Retargeting is the process of serving ads to a visitor after they have left the advertiser’s site. This means that the ad agency serving ads on behalf of the company is able to track visitors as they move around to other sites, and push the same ad in front of them again.
This is important because any online seller is only able to capture 2% of first-time visitors.
The way it works is that the ad serving agency puts a cookie into the browser when a visitor first enters the seller’s site.
Now, when the visitor opens up another publisher’s site or blog that is also being served ads by the same ad network, the visitor will see ads from the seller visited previously.
Note that retargeting is smart enough to filter out the 2% of visitors who have already purchased the company’s product. So it only targets (retargets) the other 98% that have shown an interest but not made a purchase yet.
Also, the kind of ad shown to retargeted customers depends on the type of product. For example, a visitor who just left a travel site has to be retargeted immediately because those doing travel research will likely buy a travel product very soon. On the other hand, a luxury item buyer can be given some time and then retargeted, which often works better.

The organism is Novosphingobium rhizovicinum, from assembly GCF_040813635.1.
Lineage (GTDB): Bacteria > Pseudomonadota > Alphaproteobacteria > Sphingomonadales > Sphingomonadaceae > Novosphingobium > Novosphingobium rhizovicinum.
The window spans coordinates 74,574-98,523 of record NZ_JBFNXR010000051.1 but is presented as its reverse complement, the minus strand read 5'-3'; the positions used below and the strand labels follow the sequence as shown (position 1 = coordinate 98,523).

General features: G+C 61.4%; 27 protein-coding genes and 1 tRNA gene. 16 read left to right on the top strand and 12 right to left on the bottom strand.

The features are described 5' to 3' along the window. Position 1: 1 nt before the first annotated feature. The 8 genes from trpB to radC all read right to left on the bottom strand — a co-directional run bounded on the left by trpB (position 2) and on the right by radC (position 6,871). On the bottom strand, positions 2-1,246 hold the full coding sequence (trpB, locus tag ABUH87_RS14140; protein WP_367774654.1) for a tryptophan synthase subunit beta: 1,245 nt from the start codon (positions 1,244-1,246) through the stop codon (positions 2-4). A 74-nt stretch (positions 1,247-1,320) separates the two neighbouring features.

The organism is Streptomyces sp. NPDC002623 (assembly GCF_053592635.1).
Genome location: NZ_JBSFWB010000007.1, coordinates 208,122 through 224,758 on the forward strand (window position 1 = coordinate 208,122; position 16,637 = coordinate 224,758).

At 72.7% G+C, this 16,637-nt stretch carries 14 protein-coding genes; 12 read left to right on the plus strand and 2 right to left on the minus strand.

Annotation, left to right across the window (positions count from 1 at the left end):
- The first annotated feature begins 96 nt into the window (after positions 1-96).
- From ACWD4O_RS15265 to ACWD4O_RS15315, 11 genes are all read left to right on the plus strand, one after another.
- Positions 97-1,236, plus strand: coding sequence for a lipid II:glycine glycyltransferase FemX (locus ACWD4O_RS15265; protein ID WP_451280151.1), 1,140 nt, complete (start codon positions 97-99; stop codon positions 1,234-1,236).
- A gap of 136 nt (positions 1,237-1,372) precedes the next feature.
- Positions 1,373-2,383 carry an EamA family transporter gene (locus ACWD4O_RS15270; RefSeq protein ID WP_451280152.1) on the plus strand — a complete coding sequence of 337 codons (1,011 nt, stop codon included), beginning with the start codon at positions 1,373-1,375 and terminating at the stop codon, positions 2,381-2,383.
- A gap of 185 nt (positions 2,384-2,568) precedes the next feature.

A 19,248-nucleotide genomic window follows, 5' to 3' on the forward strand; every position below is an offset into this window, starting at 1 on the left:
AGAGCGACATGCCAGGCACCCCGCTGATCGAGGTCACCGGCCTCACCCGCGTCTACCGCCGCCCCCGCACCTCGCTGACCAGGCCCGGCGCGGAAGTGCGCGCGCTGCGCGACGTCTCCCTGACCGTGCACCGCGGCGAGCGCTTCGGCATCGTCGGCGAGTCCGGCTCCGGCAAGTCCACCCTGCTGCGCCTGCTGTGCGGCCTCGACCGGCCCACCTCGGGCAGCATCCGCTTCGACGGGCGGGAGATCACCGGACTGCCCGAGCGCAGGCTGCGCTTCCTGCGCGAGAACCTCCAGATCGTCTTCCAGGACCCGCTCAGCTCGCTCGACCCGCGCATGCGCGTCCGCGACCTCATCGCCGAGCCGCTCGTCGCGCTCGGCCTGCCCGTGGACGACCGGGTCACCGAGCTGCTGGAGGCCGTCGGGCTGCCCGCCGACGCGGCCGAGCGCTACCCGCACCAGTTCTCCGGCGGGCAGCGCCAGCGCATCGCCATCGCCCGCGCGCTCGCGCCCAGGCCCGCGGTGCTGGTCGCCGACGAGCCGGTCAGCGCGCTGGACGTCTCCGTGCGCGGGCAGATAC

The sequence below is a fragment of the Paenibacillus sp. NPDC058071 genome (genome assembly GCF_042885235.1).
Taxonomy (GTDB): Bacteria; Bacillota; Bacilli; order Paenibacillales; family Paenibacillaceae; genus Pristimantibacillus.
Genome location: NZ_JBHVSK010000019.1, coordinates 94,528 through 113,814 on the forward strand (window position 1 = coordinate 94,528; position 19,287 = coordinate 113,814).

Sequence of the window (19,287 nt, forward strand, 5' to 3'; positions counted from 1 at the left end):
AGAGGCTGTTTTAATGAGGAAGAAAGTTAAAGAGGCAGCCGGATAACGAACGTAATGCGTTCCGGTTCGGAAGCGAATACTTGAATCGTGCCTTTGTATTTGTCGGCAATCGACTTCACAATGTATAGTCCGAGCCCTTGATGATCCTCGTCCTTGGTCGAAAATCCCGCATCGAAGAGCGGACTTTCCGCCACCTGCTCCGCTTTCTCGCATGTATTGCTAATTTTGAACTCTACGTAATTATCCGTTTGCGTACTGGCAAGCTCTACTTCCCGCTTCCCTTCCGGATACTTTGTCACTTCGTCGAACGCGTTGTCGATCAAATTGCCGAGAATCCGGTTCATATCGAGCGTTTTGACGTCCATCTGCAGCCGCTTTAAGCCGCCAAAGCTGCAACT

How is this useful to the blogger? Well, for starters, the visitor is known to be interested in the product and company behind the ad being retargeted. This means there is a greater chance for a click-thru and/or conversion than an ordinary visitor. So the blog revenue and conversion ratios from retargeted ads are much higher than ordinary ads.
The second important question is how does a blogger get or activate these retargeted ads? It is mostly just a question of providing enough space for all the major ad networks on your blog. Also make sure to enable both image and text ads for each ad network.
So, if you have a blog and are serving ads using Adsense and a few other networks like Adroll and Kontera, then the retargeting from these networks may already be enabled automatically. They may have an opt-out option for those who do not want to participate in retargeting visitors.
But note that retargeting can boost blog revenues from each network by about 20%, so as a rule very few bloggers will disable retargeting.